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How to get the best from a Working Open Morning

Working Open Mornings are a wonderful opportunity to see a school on a normal working day, and here are some tips to get the most out of your visit: 

Ask questions – a prospective parent can never ask enough questions! There are so many important things to consider when choosing the right school, so jot down some of the things you would like to ask before the visit. When touring the school do not hesitate to ask questions as and when they crop up. 

Take a notebook – you will be hearing and seeing so much information about all the different areas of the school and there is a lot to take in. Jotting down key points to reflect on afterwards can be very useful.

Pay attention to your journey to school, particularly its duration and public transport availability.

Try to leave any ambiguous preconceptions of what it might be like before you visit – having an open mind when visiting means that you are focusing on and hearing the information that matters as opposed to trying to confirm whether you were right about what it might be like.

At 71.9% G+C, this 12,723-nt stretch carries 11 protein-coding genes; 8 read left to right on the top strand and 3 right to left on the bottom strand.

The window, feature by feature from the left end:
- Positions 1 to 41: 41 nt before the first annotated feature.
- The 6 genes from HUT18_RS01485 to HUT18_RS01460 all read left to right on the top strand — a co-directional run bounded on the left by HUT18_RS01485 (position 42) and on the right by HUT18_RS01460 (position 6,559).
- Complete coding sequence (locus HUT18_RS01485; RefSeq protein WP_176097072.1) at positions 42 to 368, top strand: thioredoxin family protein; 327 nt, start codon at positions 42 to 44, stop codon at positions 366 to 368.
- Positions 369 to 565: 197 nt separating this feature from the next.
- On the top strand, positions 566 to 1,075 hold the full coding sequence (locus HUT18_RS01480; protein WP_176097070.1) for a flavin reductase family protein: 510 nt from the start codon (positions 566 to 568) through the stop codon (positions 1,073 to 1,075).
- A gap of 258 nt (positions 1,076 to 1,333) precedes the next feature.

Write down first impressions – pay special attention to the greeting you are given, the friendliness and approachability of staff, and the general atmosphere on your arrival. 

Pay attention to the relationship between staff and pupils – it is of the utmost importance that pupils and staff have a good rapport and this should be very evident.

Look at the general behaviour of the pupils in the corridors and around school.

Pay attention to pupils at work – take note of how pupils are in the classroom; do they appear to be working hard? Are they happy and relaxed, well-positioned and comfortable? Notice how the classroom is laid out.

Look at the work on display – keep an eye out for work on display in corridors as you move around school. This can give you a good idea of the topics and type of work that children are covering in class.

Enquire about catering and lunchtimes – if your child has food allergies or any relevant medical issues or dietary requirements for religious observation, it is a good idea to ask staff about school lunches and how the school caters for pupils with any special dietary requirements.

Look at outdoor spaces and play areas – all children, but especially younger children, need to burn off some energy after working hard in the classroom, and should be provided with a spacious, secure, creative and pleasant outdoor area and environment in which to spend their break and lunchtimes.

Ask to come back for another visit – visiting as many times as possible can often give you different perspectives of a school depending on which day you visit and at what time of the day. Schools should be keen to work with you and welcome you back as many times as you like to support you in choosing the right school for your child.

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